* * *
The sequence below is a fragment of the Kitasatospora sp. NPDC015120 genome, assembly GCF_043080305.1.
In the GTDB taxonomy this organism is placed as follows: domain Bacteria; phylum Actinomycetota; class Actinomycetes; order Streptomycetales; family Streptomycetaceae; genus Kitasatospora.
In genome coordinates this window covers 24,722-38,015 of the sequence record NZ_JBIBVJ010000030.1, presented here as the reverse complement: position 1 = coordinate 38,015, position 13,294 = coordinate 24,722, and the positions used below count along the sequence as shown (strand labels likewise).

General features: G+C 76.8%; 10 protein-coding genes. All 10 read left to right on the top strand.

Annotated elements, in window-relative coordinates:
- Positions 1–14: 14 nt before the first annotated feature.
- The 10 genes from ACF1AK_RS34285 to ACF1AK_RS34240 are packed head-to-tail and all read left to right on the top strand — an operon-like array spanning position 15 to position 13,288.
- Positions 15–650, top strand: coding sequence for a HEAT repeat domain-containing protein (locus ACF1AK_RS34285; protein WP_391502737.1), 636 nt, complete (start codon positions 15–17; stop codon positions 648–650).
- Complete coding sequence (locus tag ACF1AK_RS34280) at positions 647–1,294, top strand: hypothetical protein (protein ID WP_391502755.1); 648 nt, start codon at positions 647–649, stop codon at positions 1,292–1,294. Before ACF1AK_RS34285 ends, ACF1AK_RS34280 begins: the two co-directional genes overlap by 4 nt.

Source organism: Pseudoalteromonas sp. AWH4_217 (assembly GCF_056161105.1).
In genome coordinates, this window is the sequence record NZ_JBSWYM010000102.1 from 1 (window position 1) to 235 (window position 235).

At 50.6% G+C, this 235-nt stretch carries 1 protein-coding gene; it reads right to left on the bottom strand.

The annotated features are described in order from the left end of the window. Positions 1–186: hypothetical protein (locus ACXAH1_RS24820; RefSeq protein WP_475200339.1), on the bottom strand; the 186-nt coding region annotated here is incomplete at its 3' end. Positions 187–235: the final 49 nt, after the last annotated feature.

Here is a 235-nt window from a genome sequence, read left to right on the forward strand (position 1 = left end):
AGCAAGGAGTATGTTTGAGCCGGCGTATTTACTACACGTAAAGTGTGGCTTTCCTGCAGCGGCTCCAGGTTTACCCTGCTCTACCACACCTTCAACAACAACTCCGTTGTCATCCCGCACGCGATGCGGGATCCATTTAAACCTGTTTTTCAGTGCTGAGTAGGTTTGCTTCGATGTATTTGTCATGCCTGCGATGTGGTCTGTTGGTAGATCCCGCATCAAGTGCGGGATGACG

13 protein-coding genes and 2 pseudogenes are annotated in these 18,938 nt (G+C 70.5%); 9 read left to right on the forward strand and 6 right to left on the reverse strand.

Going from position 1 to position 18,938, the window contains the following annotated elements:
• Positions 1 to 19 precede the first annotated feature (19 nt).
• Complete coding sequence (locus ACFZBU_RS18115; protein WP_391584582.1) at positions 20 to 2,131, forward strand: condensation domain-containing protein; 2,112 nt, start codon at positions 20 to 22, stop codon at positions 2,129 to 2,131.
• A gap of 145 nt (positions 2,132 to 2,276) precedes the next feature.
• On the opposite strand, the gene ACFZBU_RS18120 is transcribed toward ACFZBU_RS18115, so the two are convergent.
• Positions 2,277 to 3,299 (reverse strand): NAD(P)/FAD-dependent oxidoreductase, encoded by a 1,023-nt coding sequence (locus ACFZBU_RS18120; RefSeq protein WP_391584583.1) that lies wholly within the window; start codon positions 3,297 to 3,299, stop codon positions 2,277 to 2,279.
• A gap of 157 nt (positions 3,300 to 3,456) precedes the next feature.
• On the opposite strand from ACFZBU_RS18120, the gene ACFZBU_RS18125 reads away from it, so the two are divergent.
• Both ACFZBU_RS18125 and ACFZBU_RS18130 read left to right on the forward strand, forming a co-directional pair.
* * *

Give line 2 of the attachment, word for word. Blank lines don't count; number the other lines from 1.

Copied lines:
In the GTDB taxonomy this organism is placed as follows: domain Bacteria; phylum Actinomycetota; class Actinomycetes; order Streptomycetales; family Streptomycetaceae; genus Kitasatospora.